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Lenten Series Liminal Space

We should ask why few transformations happen in church


Are the liturgy and sacraments liminal space?

Hardly ever, in my experience.

That does not mean that sacraments are not lovely, needed, helpful, God-filled, sometimes effective and often beautiful social ritual. I could not define my life without them, nor could most of my Catholic family and friends. But in my experience, they are seldom true liminality. I could count on one hand the people I have met in my 31-year ministry who have had their great transformational experiences in churches or during sacramental ritual. I keep asking crowds if they can even remember their confirmation day. Only one hand was ever raised to tell me it was a significant moment in her life. This is absolutely tragic, especially when we consider the amount of time, education, ministry, ritual and episcopal gas mileage we put into it. This is not a good use of resources! It ends up being a countersign for most of our youth. Like the first converts in Ephesus, they end up saying, “We never even knew there was a Holy Spirit!” (Acts 19:3). And then they leave us for the fundamentalists or the New Agers.

Let me offer some advice, again from my studies on classic initiation and the necessity of liminal space. Liminal space is essentially and intrinsically “sacred space” in the way that Mircea Eliade first defined the term. In sacred space there is a clear and absolute center point. It is not a hall of mirrors and feelings and moveable feasts. That is profane space. The single reference point is not doubted for a moment in sacred space. That is why people do so well in times of tragedy, suffering and true worship, and why they do so poorly when they shuffle around inside their vagabond minds. Even psychologically, we need “one God before us” or we are lost in a flurry of whimsical choices. “I choose, therefore I am” creates self-absorption and narcissism. “I am chosen, and therefore I am” creates saints and mystics.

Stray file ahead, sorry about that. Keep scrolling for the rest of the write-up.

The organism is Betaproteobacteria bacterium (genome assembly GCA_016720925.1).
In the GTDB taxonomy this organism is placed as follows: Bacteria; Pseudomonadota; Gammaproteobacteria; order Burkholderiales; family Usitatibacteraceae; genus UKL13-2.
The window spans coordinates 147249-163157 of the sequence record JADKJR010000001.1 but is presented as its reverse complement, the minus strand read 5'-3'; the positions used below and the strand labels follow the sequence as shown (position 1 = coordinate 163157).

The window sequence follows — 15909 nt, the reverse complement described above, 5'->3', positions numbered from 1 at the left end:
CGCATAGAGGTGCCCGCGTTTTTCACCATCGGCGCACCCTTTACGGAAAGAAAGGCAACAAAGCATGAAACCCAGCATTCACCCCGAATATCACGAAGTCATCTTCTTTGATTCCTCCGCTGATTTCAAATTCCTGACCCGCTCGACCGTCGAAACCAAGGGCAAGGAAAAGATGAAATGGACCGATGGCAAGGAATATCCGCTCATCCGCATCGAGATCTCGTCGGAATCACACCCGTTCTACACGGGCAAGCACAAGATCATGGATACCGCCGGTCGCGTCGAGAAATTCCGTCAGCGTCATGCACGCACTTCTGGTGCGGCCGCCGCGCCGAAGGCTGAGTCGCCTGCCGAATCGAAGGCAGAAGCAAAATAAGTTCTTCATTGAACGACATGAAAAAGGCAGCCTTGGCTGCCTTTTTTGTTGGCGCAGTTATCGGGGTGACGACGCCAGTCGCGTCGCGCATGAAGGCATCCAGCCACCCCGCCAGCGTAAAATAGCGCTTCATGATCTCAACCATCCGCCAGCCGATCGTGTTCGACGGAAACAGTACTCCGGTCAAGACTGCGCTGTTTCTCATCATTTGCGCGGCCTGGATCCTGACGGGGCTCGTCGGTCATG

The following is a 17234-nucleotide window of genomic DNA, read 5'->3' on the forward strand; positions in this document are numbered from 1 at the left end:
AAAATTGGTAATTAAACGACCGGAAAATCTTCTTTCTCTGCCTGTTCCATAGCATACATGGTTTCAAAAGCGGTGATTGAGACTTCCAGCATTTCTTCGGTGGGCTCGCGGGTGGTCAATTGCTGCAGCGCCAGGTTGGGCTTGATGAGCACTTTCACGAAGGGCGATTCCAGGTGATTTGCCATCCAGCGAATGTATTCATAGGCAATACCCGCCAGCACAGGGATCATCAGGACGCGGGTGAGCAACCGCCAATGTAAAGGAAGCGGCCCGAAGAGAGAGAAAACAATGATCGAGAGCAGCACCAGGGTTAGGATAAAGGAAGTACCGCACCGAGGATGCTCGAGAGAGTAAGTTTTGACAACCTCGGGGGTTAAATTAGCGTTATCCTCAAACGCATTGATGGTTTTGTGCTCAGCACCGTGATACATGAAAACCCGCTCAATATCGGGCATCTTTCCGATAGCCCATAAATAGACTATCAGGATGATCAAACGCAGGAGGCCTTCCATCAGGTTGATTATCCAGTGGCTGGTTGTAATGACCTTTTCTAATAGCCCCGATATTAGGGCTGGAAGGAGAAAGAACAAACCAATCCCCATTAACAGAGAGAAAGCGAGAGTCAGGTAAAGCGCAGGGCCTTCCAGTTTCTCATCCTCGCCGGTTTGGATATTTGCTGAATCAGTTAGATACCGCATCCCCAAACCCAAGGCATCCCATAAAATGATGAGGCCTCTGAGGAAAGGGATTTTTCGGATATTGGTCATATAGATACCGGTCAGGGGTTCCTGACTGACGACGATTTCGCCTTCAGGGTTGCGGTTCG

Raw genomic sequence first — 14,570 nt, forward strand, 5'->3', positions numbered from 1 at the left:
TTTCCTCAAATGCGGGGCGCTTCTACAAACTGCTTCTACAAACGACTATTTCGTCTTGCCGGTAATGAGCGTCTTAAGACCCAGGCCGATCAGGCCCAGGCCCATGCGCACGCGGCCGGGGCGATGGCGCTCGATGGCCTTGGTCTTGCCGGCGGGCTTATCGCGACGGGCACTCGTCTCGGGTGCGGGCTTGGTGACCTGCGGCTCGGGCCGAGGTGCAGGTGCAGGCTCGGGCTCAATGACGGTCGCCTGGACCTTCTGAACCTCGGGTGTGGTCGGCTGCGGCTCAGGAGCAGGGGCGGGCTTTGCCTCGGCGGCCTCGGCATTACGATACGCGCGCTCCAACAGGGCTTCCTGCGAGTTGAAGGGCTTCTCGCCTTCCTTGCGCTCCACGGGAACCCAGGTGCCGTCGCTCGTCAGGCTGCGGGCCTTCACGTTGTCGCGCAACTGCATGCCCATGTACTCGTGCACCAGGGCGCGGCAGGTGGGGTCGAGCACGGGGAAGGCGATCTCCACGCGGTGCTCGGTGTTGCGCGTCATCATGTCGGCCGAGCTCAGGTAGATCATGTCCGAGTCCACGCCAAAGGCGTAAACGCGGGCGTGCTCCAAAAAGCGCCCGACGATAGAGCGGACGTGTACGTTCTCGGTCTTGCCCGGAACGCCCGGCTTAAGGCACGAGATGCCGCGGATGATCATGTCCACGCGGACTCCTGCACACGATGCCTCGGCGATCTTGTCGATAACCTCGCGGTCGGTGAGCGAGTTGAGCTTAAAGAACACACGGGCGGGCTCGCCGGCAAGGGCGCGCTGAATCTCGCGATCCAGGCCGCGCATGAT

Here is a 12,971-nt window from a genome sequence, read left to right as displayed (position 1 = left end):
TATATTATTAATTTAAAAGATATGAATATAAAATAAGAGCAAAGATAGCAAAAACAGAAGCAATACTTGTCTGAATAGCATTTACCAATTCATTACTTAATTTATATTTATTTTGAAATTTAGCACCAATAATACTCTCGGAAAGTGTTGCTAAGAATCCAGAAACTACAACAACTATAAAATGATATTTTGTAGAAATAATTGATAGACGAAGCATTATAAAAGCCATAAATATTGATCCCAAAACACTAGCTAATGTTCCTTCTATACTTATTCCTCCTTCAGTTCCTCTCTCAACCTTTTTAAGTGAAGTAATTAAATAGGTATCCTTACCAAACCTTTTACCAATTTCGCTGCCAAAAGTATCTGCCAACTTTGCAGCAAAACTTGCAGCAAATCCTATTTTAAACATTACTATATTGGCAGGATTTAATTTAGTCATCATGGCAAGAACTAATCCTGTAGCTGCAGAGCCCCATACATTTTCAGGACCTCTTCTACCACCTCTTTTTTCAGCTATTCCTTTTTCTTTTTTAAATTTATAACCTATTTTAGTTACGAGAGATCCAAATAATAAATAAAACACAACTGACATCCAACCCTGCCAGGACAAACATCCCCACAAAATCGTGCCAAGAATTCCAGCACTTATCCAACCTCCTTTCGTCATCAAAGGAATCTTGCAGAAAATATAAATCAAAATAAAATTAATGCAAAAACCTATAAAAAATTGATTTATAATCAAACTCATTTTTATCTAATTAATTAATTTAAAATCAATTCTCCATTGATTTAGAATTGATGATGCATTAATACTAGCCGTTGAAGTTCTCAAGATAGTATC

According to Eliade, most Westerners now live almost entirely in “profane space.” There is no center of gravity, no absolute, no consistent reference point except what-I-want-from-moment-to-moment. This is why we teach contemplative prayer more than anything else here at our center in Albuquerque. It is the only thing true enough to free us from our endless attempts to concoct an identity.

We pick up whatever is available so we can feel momentarily significant or at least distracted. Since most of us do not even understand or have never experienced true sacred space, I find that most Western liturgy and sacraments are easily pulled inside profane space because it is our home base. Here liberals are probably even worse than conservatives. “It must be meaningful to me, it must be intelligent and appropriate.” The word and gender police are constantly scanning the horizon, and the ego is focused on what is politically correct. But liturgical Nazis come from both left and right. Ken Wilber rightly calls them “egos in drag.” How dare we call such silliness worship, whether it is a Tridentine Mass or a Vatican II tour de force? In either case, God and truth are not served.